Fantastic Friday: Eclipse

What a year this has been. As I wrap up the last full week of this school year, I finally have a second to breathe and to realize I haven’t found time to post many Fantastic Fridays this year. It’s not that I haven’t found things to feel fantastic about; it’s just literally, I think I’ve stared at a computer screen longer than I ever wanted to, ever thought possible. The last thing I want to do at the end of the week is type more on a screen. But now that school is coming to a close, I look forward to looking forward to the keyboard again.

This year, the year of technology, has me excited for fighting a broken copy machine next year all for the promise of being able to write things by hand and look away from a screen when talking to a student (and, indeed, look into a face instead of a circular icon on a Google Meet). It has me eyeing up my box of pens that I have barely touched this year (all grading has been done electronically). I’ve even been writing Corgi Capers Book 4 entirely by hand.

But ironically, technology (being a nuisance) is responsible for today’s Fantastic Friday post. Ever since Comet NEOWISE, I’ve tried to stay attuned to stellar events that I might be able to photograph. This year got the best of me, and I found out Thursday, June 9 that there would be a partial solar eclipse at sunrise the following morning.

I was woefully unprepared. At first I set my alarm, but then when I researched “photographing solar eclipses,” the warnings about shooting the sun with an unfiltered camera (you can break/burn/damage the sensors and other expensive equipment) had me scared. That, and the promise of cloud-cover, had me turn off my early alarm (that I had set just to capture the sunrise at 5:45). I figured, I would just sleep through it, wake up, and be none the wiser.

Fate had other plans.

I often love when fate has other plans.

Around 5:10, I was awoken by a phone. My husband usually turns his phone on silent, but this one time, he’d forgotten. His phone beeped with a “flash flood watch” alert due to impending storms expected later in the evening. The beep was enough to wake me, and I glanced out the window. Yes, it was cloudy as promised, but the exact area where the sun would rise was just a bit clearer than the rest of the sky. The clouds were gossamer and lacey.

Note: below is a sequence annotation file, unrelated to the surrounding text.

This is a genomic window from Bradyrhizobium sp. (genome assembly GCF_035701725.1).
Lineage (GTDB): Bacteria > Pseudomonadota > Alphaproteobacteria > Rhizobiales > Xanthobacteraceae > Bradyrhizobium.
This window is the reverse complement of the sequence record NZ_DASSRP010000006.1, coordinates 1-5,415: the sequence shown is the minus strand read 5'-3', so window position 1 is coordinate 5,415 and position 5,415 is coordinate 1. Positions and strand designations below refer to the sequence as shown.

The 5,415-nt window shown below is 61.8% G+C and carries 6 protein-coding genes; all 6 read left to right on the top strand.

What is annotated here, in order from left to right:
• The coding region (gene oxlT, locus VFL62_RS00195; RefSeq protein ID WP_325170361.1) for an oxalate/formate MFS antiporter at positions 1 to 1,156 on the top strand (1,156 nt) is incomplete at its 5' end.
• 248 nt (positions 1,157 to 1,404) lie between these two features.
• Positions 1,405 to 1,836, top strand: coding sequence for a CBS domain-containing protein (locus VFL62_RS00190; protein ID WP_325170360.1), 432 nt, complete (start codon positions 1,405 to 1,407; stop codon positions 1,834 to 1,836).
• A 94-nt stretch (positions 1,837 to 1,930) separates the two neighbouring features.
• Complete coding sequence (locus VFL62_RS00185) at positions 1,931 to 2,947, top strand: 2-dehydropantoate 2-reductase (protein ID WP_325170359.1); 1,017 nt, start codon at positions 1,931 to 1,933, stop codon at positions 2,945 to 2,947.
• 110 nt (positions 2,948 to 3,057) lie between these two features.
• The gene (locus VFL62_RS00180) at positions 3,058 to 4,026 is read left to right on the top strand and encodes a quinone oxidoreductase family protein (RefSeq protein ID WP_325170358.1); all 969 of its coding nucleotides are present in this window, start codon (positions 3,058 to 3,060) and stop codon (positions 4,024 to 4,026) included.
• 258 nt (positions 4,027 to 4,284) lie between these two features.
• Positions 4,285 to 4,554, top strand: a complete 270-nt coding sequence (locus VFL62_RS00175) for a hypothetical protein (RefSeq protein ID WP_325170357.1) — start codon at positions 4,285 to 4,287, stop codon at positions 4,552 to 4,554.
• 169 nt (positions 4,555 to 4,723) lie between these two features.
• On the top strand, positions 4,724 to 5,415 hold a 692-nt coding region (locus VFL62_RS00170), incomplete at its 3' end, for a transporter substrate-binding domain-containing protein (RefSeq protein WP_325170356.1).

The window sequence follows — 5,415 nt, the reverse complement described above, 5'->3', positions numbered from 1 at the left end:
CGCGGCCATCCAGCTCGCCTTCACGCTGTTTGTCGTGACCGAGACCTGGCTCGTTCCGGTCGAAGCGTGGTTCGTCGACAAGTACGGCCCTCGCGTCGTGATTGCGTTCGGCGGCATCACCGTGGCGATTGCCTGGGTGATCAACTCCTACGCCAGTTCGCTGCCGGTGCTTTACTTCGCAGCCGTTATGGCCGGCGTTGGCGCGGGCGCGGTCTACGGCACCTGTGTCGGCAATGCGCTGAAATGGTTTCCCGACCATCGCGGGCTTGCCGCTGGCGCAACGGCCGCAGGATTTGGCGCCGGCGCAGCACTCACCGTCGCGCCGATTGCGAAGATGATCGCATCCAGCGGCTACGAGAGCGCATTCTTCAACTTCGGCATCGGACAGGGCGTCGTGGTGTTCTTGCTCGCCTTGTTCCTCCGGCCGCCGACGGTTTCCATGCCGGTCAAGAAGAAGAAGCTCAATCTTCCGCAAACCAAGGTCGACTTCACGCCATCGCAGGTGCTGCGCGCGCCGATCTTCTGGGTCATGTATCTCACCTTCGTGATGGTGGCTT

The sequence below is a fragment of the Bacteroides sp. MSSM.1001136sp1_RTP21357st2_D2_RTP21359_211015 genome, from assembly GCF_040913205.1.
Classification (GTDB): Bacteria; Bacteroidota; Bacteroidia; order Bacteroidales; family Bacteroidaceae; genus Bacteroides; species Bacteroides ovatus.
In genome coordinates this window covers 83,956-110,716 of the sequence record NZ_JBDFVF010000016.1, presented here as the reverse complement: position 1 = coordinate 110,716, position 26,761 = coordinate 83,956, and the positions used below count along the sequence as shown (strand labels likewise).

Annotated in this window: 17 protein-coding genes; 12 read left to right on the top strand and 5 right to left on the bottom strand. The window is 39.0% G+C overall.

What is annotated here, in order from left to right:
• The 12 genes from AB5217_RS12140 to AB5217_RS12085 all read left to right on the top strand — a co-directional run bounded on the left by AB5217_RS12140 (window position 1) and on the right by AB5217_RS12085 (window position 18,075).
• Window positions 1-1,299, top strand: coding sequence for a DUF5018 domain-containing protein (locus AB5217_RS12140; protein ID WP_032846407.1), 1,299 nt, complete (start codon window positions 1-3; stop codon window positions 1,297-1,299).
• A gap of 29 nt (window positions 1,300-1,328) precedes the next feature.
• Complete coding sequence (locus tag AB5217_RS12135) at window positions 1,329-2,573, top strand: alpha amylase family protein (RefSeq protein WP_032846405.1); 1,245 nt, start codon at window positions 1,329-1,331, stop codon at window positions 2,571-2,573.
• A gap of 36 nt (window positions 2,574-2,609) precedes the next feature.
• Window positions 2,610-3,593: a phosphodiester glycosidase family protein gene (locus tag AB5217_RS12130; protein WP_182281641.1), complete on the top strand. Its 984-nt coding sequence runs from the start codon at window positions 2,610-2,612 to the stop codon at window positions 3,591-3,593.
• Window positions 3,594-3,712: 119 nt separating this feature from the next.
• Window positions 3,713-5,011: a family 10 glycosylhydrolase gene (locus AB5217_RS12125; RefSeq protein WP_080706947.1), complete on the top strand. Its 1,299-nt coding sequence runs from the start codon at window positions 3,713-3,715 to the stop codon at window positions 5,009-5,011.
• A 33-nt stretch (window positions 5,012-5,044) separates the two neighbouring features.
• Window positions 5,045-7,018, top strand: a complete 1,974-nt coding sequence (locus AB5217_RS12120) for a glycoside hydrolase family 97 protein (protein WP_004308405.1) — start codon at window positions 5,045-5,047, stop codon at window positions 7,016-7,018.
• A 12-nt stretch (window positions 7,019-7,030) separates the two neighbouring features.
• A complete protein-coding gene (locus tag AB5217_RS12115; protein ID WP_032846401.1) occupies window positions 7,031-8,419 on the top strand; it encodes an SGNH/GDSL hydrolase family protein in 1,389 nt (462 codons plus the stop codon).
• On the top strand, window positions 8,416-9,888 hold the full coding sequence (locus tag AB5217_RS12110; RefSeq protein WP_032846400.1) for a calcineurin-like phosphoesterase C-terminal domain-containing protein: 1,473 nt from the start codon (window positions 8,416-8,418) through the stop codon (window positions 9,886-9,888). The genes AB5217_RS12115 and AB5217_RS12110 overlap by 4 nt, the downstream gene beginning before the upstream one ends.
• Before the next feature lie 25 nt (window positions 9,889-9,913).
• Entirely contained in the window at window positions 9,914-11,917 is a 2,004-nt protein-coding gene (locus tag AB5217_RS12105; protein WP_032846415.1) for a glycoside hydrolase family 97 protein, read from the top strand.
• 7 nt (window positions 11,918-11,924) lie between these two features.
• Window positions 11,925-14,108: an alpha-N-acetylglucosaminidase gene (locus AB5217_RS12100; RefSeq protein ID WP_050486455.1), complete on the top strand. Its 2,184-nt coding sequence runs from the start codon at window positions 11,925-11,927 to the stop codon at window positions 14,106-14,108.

I googled again about exposing cameras to the sun. Why could people photograph sunrises and sunsets without damaging their cameras? The answer came back to my advantage: the morning and evening sun is not as close or powerful, so while I still couldn’t view it with my naked eye, I could take a picture of it without (probably) damaging my camera.

I figured I’d been awakened for a reason, so I snuck out with my camera and phone.


I used the time to play with lighting. I set my camera to the darkest settings I could find in hopes of capturing the sun if and when it made its appearance.

I checked the app on my phone, the one that showed me what the eclipsed sun is supposed to look like at each moment of the eclipse. The eclipse peaked. Still clouds. On the app, I watched as the moon traveled further away from the sun.

Still clouds.

Time was getting away from me, and there was nothing I could do about it. I wondered if I was wasting time standing outside like that. I still had to pack lunch. I still had to get dressed into work clothes. The peak was over. The clouds were solid.

I sighed. I’d spent so long outside, there wasn’t even time for a quick workout. What did I have to show for my early rising?

I turned toward the house and took several steps. Just then, as I rounded the pine tree, I felt something warm on my shoulder. I felt the heat before I saw the light. The sun. A direct beam. Beckoning me.

The sun….

The sun?

The sun!

I set up the tripod again and frantically focused through the LCD screen (*Please take care: when photographing the sun, you must NOT ever look at the sun through a physical viewfinder: only through an LCD screen). Then, snap, snap, snap.

The tail end of the eclipse: the bottom left portion of the sun is “missing” as the moon passes over it.

The eclipse was at the tail end, but it was something!

The clouds returned even as the sun peeked out…

It seemed all was lost, but I felt the universe had one more surprise for me that morning.

Another view of the sun: the bottom left portion is “missing” as the moon passes over it.

When I first photographed the comet NEOWISE, I did not see the comet before I took a picture of it. I knew where it was supposed to be, did not see it, but shot the sky anyway, and I remember the feeling as I looked at that LCD screen—the magic of capturing something that was so ephemeral in the sky.

That same feeling took me yesterday—and, in fact, I was standing in nearly the same spot as when I first shot NEOWISE. There’s just something magic about the coincidence of circumstances that make something come to fruition: the alignment of stars and planets, the perfect mix of conditions on Earth to create life, the random way we meet the loves of our lives.

As I went to work, fighting the angst and malaise that is often the last week of school before summer break, I felt a bounce to my step. After all, a day isn’t all bad that starts with a solar eclipse.

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